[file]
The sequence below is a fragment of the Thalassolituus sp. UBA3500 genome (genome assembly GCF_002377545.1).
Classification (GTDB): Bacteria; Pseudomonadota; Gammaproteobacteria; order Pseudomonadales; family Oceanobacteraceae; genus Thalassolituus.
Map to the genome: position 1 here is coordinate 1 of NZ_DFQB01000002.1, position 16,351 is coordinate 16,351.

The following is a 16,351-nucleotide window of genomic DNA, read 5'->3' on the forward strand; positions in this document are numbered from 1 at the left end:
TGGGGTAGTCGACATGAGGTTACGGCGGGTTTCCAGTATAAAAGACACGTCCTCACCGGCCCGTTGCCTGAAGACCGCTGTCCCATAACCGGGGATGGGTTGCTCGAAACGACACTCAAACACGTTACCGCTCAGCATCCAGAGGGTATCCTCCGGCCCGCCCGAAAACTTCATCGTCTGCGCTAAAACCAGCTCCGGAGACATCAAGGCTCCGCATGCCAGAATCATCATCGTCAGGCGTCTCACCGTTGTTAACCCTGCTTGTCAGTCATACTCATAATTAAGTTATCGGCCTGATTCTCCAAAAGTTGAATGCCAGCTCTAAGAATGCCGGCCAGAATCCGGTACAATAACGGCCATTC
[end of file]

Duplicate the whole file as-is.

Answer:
The sequence below is a fragment of the Thalassolituus sp. UBA3500 genome (genome assembly GCF_002377545.1).
Classification (GTDB): Bacteria; Pseudomonadota; Gammaproteobacteria; order Pseudomonadales; family Oceanobacteraceae; genus Thalassolituus.
Map to the genome: position 1 here is coordinate 1 of NZ_DFQB01000002.1, position 16,351 is coordinate 16,351.

The following is a 16,351-nucleotide window of genomic DNA, read 5'->3' on the forward strand; positions in this document are numbered from 1 at the left end:
TGGGGTAGTCGACATGAGGTTACGGCGGGTTTCCAGTATAAAAGACACGTCCTCACCGGCCCGTTGCCTGAAGACCGCTGTCCCATAACCGGGGATGGGTTGCTCGAAACGACACTCAAACACGTTACCGCTCAGCATCCAGAGGGTATCCTCCGGCCCGCCCGAAAACTTCATCGTCTGCGCTAAAACCAGCTCCGGAGACATCAAGGCTCCGCATGCCAGAATCATCATCGTCAGGCGTCTCACCGTTGTTAACCCTGCTTGTCAGTCATACTCATAATTAAGTTATCGGCCTGATTCTCCAAAAGTTGAATGCCAGCTCTAAGAATGCCGGCCAGAATCCGGTACAATAACGGCCATTC